Community financial institutions are known for their personal service. Tellers know your name. You know theirs. Real relationships form. But what happens when a pandemic breaks out, schools shut down, and we’re all told to shelter at home?
Pandemics test the limits of customer service. As visits to the branch dip, the personal service that financial institutions offer inside the branch can no longer remain confined there.
Business Insider expects digital to become the primary channel for a greater number of customers here and abroad due to COVID-19. The shift to non-branch channels will benefit financial institutions that enable a wide range of banking functions through digital channels while hurting those with more limited offerings.
But here’s the thing: simply having an app isn’t enough in times like these. A slow, light-weight version of online banking in app form just doesn’t cut it, especially as people’s needs in a crisis become less conventional and more exceptional.
Think about the individuals, families, and small businesses that you serve—they deserve more than a canned email reminding them they can serve themselves online or in your mobile banking app. They want to know that you are in this with them. They want to know how you will help them with money concerns and questions—even and especially if they can’t leave their homes. They want to know how their small businesses will survive if forced to shut down for the next three weeks or the next three months. They want their banking needs met without requiring a trip to the branch, navigating a convoluted interactive voice response (IVR) system, or submitting a contact form to a black hole.
Don’t get me wrong, digital banking has ushered in an abundance of convenience. But self-service has its limits in exceptional times. What happens when your customers and members reach the limits of that self-service? When they need—or just want—to talk to a real person?
This is where new technology comes into play.
I’m talking about recent innovations that combine human and digital touchpoints in refreshing ways — allowing financial institutions to extend personal support beyond the walls of the branch. And if you’re wondering if I’m talking about installing the latest chatbot on your website, you’re dead wrong. After all, a chatbot will never replace the human care, intelligence, and respect that your support team offers. Cathy Bessant, the person who oversees Bank of America’s chatbot, Erica, says it best: “Confident, competent people are the only thing that can deliver flawless execution” in customer service.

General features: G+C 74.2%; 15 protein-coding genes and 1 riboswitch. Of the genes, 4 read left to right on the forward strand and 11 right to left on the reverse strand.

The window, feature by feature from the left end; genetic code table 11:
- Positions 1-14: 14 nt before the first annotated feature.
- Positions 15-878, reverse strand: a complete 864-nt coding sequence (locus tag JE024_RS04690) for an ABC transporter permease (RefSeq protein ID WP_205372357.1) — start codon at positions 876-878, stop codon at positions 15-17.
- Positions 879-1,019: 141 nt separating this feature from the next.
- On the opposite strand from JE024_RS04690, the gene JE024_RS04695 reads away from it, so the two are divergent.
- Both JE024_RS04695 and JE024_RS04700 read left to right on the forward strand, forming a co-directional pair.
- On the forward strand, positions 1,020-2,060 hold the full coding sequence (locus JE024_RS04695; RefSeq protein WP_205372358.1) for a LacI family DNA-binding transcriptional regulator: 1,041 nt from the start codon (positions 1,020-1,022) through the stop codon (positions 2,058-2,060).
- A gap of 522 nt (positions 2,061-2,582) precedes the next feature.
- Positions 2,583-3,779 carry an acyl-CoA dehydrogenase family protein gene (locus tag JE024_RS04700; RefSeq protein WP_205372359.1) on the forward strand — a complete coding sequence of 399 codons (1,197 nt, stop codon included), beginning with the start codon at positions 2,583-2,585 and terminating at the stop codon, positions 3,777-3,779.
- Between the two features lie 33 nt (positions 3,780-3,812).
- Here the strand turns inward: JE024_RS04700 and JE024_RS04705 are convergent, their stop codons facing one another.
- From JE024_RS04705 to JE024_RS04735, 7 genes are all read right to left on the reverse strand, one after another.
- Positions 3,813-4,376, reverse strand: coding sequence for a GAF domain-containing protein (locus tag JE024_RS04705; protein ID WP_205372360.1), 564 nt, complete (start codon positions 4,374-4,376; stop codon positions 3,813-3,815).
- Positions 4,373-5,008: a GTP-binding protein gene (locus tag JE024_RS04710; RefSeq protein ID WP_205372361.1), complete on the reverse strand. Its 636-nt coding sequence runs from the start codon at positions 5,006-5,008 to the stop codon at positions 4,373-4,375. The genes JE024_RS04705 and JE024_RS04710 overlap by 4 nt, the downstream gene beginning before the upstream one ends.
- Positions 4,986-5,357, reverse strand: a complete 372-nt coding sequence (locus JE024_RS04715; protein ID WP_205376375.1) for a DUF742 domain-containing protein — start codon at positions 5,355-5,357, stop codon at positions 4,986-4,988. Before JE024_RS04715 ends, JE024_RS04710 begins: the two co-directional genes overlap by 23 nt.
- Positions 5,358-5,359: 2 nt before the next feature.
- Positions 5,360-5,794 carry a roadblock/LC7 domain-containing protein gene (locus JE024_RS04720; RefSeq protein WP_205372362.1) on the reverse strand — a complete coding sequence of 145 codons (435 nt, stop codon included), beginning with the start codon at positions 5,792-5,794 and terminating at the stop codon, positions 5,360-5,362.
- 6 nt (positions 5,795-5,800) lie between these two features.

So, if not chatbots, what am I talking about?
I’m talking about the ability to translate live, personal service meaningfully inside digital channels. The capability is here—truly for the first time for community financial institutions. Imagine offering the same service, provided by the same human tellers, over the digital channel. Do you know what this is? I’m talking about secure, encrypted, fully authenticated chat that is intelligently paired with detailed context — all happening in real time to better serve customers and members at their very moments of need.
Unlike third-party chat tools, your support team does not need to wait for inbound requests with this new technology. In recent days, I’ve witnessed institutions using this technology to reach out to their communities in the wake of COVID-19. Messages ranged from a simple “stay safe and here’s our updated hours” to “these are the cleaning precautions we are making at all branches.”
No matter the type of message, these conversations had one thing in common. They reminded customers and members that a real, live, local person from the bank or credit union was only a click away—right inside the digital channel that they already use to manage their money, view transactions, make transfers, and pay bills. In other words, it is seamlessly integrated into mobile and online banking.
Here are a few examples of institutions taking advantage of secure, integrated chat:
We use Conversations for much of our customer interactions on the support side. We like the ‘Messenger’ style format as opposed to emailing back-and-forth. For one example, when a new customer is enrolled in mobile deposit, we send them a saved reply containing our ‘tricks and tips’ for using mobile deposit (our limits, how to endorse checks, etc.)
— Range Bank (Marquette, Michigan)
We receive a lot of conversations about transactions. It’s good because these are opportunities for us to show these customers that we care about them differently than a big bank would.— First Oklahoma Bank (Jenks, Oklahoma)
Our team loves it and likes the ease of use and the ability to handle customer interactions without having to have the customer come into the bank to exchange documents.— Texas Bank & Trust (Longview, Texas)
Giving your employees a way to engage personally and contextually with users inside the digital channel is a true differentiator against the megabanks, big tech, and fintechs. And it flips the model of technology taking people out of the equation. In fact, it does the opposite by bridging the branch and digital strategies together.
In challenging times like these, the power of customer service is needed most of all. It’s time to get creative with your operations and the tools you provide not only your customers and members, but also to your staff. The technology is here. It’s now up to you to deploy it and send a lasting impression throughout your communities—letting everyone know that you are fully prepared to get through this together.